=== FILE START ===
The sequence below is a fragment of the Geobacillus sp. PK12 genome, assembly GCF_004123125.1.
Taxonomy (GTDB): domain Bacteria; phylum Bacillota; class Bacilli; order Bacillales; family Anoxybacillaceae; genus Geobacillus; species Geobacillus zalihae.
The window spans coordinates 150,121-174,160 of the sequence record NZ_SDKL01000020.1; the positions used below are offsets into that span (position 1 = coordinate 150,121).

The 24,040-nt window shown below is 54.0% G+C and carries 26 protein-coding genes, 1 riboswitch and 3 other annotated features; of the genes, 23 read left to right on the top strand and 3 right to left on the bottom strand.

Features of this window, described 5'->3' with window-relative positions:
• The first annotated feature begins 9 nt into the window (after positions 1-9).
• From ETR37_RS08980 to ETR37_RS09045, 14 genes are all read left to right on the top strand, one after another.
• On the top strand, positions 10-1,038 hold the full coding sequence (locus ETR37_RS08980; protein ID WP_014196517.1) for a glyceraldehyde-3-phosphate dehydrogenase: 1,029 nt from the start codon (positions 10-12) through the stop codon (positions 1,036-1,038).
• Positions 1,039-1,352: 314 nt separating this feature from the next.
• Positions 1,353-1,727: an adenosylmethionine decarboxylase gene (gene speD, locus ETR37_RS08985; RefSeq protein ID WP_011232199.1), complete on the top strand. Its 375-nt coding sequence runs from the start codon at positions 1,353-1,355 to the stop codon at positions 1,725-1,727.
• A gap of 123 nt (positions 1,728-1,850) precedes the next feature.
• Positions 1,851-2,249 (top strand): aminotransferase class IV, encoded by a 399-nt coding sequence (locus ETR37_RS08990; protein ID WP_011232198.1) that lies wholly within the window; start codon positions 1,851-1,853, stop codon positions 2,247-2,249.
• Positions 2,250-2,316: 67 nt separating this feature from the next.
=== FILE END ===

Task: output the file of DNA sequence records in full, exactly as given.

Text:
The sequence below is a fragment of the Geobacillus sp. PK12 genome, assembly GCF_004123125.1.
Taxonomy (GTDB): domain Bacteria; phylum Bacillota; class Bacilli; order Bacillales; family Anoxybacillaceae; genus Geobacillus; species Geobacillus zalihae.
The window spans coordinates 150,121-174,160 of the sequence record NZ_SDKL01000020.1; the positions used below are offsets into that span (position 1 = coordinate 150,121).

The 24,040-nt window shown below is 54.0% G+C and carries 26 protein-coding genes, 1 riboswitch and 3 other annotated features; of the genes, 23 read left to right on the top strand and 3 right to left on the bottom strand.

Features of this window, described 5'->3' with window-relative positions:
• The first annotated feature begins 9 nt into the window (after positions 1-9).
• From ETR37_RS08980 to ETR37_RS09045, 14 genes are all read left to right on the top strand, one after another.
• On the top strand, positions 10-1,038 hold the full coding sequence (locus ETR37_RS08980; protein ID WP_014196517.1) for a glyceraldehyde-3-phosphate dehydrogenase: 1,029 nt from the start codon (positions 10-12) through the stop codon (positions 1,036-1,038).
• Positions 1,039-1,352: 314 nt separating this feature from the next.
• Positions 1,353-1,727: an adenosylmethionine decarboxylase gene (gene speD, locus ETR37_RS08985; RefSeq protein ID WP_011232199.1), complete on the top strand. Its 375-nt coding sequence runs from the start codon at positions 1,353-1,355 to the stop codon at positions 1,725-1,727.
• A gap of 123 nt (positions 1,728-1,850) precedes the next feature.
• Positions 1,851-2,249 (top strand): aminotransferase class IV, encoded by a 399-nt coding sequence (locus ETR37_RS08990; protein ID WP_011232198.1) that lies wholly within the window; start codon positions 1,851-1,853, stop codon positions 2,247-2,249.
• Positions 2,250-2,316: 67 nt separating this feature from the next.